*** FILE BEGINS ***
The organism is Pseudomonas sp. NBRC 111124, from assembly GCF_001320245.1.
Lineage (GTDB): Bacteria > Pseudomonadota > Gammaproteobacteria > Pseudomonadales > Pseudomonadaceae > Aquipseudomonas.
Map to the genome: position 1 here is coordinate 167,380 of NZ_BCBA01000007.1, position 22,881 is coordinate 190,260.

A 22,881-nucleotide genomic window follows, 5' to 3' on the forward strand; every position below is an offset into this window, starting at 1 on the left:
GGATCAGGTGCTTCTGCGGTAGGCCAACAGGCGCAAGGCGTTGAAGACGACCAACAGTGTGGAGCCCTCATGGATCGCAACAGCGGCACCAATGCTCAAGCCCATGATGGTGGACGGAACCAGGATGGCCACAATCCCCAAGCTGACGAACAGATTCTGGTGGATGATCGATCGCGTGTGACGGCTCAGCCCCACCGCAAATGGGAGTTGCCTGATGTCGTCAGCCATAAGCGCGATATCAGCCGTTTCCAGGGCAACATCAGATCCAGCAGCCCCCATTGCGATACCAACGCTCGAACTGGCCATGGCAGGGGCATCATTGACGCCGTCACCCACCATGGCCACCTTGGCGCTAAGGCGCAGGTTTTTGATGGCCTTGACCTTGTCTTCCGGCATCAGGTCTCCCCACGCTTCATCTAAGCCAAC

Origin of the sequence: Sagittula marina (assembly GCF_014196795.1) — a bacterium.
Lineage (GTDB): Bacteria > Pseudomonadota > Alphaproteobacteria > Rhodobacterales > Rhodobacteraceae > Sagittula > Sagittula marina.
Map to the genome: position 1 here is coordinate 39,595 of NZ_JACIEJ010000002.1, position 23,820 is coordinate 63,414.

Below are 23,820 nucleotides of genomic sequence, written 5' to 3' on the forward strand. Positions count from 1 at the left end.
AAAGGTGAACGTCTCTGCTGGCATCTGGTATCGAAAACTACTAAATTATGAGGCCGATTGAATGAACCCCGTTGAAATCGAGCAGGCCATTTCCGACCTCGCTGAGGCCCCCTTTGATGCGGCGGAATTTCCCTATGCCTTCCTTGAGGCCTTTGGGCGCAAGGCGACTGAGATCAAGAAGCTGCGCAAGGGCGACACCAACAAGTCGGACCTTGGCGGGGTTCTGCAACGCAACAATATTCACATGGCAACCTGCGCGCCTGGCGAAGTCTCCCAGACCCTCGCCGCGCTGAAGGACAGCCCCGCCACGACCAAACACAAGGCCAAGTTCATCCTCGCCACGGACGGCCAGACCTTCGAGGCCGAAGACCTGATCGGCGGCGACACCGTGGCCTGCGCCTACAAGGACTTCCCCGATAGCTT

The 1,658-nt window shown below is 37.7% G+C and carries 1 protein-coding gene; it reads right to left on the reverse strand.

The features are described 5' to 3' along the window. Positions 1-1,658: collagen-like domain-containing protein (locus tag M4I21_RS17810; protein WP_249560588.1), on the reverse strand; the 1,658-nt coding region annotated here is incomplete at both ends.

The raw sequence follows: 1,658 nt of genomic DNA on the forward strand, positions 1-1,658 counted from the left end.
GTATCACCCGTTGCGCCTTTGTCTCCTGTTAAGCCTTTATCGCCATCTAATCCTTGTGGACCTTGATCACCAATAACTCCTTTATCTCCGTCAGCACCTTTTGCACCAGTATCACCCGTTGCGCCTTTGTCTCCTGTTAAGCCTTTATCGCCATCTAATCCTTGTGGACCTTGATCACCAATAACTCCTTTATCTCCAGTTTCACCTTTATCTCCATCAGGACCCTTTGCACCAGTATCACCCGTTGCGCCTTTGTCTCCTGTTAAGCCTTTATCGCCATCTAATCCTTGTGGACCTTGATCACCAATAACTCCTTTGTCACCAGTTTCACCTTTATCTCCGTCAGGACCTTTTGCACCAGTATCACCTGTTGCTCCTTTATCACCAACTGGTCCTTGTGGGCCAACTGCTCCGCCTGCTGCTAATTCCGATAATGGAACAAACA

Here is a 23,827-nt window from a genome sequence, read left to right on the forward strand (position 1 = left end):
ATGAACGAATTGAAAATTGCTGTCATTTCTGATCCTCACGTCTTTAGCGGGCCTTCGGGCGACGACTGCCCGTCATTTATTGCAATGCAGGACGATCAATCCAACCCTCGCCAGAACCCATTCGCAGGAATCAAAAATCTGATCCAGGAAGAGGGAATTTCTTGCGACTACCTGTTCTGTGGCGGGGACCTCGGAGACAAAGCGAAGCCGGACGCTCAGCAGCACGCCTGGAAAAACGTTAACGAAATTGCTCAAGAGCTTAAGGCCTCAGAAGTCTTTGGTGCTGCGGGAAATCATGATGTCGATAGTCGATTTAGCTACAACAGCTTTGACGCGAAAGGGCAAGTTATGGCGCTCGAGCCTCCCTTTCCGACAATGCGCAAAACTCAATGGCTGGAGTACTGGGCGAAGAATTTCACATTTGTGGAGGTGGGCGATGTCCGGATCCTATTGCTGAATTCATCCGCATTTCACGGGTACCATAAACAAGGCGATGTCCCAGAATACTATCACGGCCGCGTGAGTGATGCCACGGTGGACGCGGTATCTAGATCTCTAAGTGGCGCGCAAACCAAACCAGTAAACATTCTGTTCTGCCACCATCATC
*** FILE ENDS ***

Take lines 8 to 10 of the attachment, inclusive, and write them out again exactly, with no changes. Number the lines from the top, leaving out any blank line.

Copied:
Map to the genome: position 1 here is coordinate 39,595 of NZ_JACIEJ010000002.1, position 23,820 is coordinate 63,414.

Below are 23,820 nucleotides of genomic sequence, written 5' to 3' on the forward strand. Positions count from 1 at the left end.
AAAGGTGAACGTCTCTGCTGGCATCTGGTATCGAAAACTACTAAATTATGAGGCCGATTGAATGAACCCCGTTGAAATCGAGCAGGCCATTTCCGACCTCGCTGAGGCCCCCTTTGATGCGGCGGAATTTCCCTATGCCTTCCTTGAGGCCTTTGGGCGCAAGGCGACTGAGATCAAGAAGCTGCGCAAGGGCGACACCAACAAGTCGGACCTTGGCGGGGTTCTGCAACGCAACAATATTCACATGGCAACCTGCGCGCCTGGCGAAGTCTCCCAGACCCTCGCCGCGCTGAAGGACAGCCCCGCCACGACCAAACACAAGGCCAAGTTCATCCTCGCCACGGACGGCCAGACCTTCGAGGCCGAAGACCTGATCGGCGGCGACACCGTGGCCTGCGCCTACAAGGACTTCCCCGATAGCTT